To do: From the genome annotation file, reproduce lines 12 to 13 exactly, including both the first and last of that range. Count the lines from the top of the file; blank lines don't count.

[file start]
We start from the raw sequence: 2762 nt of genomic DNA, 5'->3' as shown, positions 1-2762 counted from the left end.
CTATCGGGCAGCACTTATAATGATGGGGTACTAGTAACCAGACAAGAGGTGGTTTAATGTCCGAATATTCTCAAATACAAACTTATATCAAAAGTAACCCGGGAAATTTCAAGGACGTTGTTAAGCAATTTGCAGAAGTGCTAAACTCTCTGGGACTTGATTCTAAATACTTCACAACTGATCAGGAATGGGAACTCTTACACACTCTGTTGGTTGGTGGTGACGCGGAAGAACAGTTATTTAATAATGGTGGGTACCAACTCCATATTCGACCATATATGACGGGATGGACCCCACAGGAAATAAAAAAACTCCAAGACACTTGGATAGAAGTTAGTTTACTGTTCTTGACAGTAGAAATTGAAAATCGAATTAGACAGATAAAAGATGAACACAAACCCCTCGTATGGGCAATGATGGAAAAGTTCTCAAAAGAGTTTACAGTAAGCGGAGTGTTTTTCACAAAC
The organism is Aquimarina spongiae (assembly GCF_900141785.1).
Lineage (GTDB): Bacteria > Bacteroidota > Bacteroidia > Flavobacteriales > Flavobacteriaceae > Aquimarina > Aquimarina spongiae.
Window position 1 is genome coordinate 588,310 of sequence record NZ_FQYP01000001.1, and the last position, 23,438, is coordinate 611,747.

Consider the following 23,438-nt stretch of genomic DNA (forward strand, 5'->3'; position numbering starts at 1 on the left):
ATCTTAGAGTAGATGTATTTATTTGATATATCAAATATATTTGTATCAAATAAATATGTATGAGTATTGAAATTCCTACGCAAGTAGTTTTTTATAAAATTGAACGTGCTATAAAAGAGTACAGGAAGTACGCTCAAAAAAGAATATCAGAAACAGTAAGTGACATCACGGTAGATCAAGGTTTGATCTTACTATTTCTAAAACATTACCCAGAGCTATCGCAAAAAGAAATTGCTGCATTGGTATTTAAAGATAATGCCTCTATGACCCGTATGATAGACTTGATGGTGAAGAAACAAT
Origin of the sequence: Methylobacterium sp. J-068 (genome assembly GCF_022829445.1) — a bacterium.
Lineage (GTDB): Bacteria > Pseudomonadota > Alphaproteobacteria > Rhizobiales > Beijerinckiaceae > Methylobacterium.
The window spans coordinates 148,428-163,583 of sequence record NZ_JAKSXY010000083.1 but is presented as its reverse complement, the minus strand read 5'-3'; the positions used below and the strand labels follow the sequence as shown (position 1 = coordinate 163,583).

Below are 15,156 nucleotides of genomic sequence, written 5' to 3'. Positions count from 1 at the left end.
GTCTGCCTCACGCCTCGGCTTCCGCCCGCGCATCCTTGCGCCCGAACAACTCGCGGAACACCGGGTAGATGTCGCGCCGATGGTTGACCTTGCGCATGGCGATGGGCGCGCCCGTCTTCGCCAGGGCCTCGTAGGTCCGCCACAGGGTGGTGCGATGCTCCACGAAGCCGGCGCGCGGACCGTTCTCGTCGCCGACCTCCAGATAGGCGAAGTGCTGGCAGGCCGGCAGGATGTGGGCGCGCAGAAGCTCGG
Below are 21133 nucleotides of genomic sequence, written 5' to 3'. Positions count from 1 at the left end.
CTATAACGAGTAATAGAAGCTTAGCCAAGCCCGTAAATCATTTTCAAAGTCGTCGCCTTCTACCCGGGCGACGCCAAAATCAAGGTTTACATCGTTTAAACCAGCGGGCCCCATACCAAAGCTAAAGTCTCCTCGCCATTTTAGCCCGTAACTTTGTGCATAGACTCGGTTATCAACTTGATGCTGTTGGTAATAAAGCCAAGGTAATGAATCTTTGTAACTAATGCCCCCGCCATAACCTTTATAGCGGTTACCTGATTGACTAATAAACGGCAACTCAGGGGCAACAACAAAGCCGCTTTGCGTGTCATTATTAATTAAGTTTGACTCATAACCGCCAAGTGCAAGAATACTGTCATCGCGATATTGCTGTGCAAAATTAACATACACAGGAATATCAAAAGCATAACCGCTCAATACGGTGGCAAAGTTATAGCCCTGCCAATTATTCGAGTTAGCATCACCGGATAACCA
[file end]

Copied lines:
GTCTGCCTCACGCCTCGGCTTCCGCCCGCGCATCCTTGCGCCCGAACAACTCGCGGAACACCGGGTAGATGTCGCGCCGATGGTTGACCTTGCGCATGGCGATGGGCGCGCCCGTCTTCGCCAGGGCCTCGTAGGTCCGCCACAGGGTGGTGCGATGCTCCACGAAGCCGGCGCGCGGACCGTTCTCGTCGCCGACCTCCAGATAGGCGAAGTGCTGGCAGGCCGGCAGGATGTGGGCGCGCAGAAGCTCGG
Below are 21133 nucleotides of genomic sequence, written 5' to 3'. Positions count from 1 at the left end.